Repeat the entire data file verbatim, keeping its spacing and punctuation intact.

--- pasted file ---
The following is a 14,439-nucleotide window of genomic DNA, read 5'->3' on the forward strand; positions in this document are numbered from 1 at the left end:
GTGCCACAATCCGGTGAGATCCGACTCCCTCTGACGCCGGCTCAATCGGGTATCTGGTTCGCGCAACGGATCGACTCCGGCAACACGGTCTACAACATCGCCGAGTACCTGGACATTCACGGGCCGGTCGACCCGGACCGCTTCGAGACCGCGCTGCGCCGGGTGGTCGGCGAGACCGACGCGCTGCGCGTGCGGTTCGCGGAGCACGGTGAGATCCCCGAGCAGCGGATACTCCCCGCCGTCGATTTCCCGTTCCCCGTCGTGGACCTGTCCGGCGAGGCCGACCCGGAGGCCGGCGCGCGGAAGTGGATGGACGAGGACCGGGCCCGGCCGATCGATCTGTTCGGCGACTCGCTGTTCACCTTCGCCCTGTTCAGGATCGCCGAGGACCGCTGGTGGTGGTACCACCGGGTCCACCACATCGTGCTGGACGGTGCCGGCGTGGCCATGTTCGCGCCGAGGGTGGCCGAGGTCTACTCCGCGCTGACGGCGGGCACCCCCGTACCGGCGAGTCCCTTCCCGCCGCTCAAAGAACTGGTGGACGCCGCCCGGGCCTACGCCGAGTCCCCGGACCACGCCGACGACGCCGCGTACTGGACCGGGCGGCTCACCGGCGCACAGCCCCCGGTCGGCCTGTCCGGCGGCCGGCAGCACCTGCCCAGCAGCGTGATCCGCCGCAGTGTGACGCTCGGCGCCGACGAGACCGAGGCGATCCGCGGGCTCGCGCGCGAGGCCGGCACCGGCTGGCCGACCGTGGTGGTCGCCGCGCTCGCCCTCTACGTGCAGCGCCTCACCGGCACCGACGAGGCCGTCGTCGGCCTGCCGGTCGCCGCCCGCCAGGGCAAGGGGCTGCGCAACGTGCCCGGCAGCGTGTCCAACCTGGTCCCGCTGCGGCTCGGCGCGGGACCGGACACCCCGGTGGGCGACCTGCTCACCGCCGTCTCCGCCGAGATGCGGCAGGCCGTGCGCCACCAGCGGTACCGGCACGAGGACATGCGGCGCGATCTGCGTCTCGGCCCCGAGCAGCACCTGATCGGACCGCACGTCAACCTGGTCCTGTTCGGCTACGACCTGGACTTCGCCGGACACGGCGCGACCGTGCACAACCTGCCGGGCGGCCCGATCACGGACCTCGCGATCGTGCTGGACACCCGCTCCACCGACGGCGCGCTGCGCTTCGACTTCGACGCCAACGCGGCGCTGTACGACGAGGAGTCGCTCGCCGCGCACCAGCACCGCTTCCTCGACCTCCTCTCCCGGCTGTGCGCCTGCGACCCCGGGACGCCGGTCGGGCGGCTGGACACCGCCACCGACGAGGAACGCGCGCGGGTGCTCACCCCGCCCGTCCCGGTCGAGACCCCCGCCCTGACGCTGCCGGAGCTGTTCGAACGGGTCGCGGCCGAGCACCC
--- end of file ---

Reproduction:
The following is a 14,439-nucleotide window of genomic DNA, read 5'->3' on the forward strand; positions in this document are numbered from 1 at the left end:
GTGCCACAATCCGGTGAGATCCGACTCCCTCTGACGCCGGCTCAATCGGGTATCTGGTTCGCGCAACGGATCGACTCCGGCAACACGGTCTACAACATCGCCGAGTACCTGGACATTCACGGGCCGGTCGACCCGGACCGCTTCGAGACCGCGCTGCGCCGGGTGGTCGGCGAGACCGACGCGCTGCGCGTGCGGTTCGCGGAGCACGGTGAGATCCCCGAGCAGCGGATACTCCCCGCCGTCGATTTCCCGTTCCCCGTCGTGGACCTGTCCGGCGAGGCCGACCCGGAGGCCGGCGCGCGGAAGTGGATGGACGAGGACCGGGCCCGGCCGATCGATCTGTTCGGCGACTCGCTGTTCACCTTCGCCCTGTTCAGGATCGCCGAGGACCGCTGGTGGTGGTACCACCGGGTCCACCACATCGTGCTGGACGGTGCCGGCGTGGCCATGTTCGCGCCGAGGGTGGCCGAGGTCTACTCCGCGCTGACGGCGGGCACCCCCGTACCGGCGAGTCCCTTCCCGCCGCTCAAAGAACTGGTGGACGCCGCCCGGGCCTACGCCGAGTCCCCGGACCACGCCGACGACGCCGCGTACTGGACCGGGCGGCTCACCGGCGCACAGCCCCCGGTCGGCCTGTCCGGCGGCCGGCAGCACCTGCCCAGCAGCGTGATCCGCCGCAGTGTGACGCTCGGCGCCGACGAGACCGAGGCGATCCGCGGGCTCGCGCGCGAGGCCGGCACCGGCTGGCCGACCGTGGTGGTCGCCGCGCTCGCCCTCTACGTGCAGCGCCTCACCGGCACCGACGAGGCCGTCGTCGGCCTGCCGGTCGCCGCCCGCCAGGGCAAGGGGCTGCGCAACGTGCCCGGCAGCGTGTCCAACCTGGTCCCGCTGCGGCTCGGCGCGGGACCGGACACCCCGGTGGGCGACCTGCTCACCGCCGTCTCCGCCGAGATGCGGCAGGCCGTGCGCCACCAGCGGTACCGGCACGAGGACATGCGGCGCGATCTGCGTCTCGGCCCCGAGCAGCACCTGATCGGACCGCACGTCAACCTGGTCCTGTTCGGCTACGACCTGGACTTCGCCGGACACGGCGCGACCGTGCACAACCTGCCGGGCGGCCCGATCACGGACCTCGCGATCGTGCTGGACACCCGCTCCACCGACGGCGCGCTGCGCTTCGACTTCGACGCCAACGCGGCGCTGTACGACGAGGAGTCGCTCGCCGCGCACCAGCACCGCTTCCTCGACCTCCTCTCCCGGCTGTGCGCCTGCGACCCCGGGACGCCGGTCGGGCGGCTGGACACCGCCACCGACGAGGAACGCGCGCGGGTGCTCACCCCGCCCGTCCCGGTCGAGACCCCCGCCCTGACGCTGCCGGAGCTGTTCGAACGGGTCGCGGCCGAGCACCC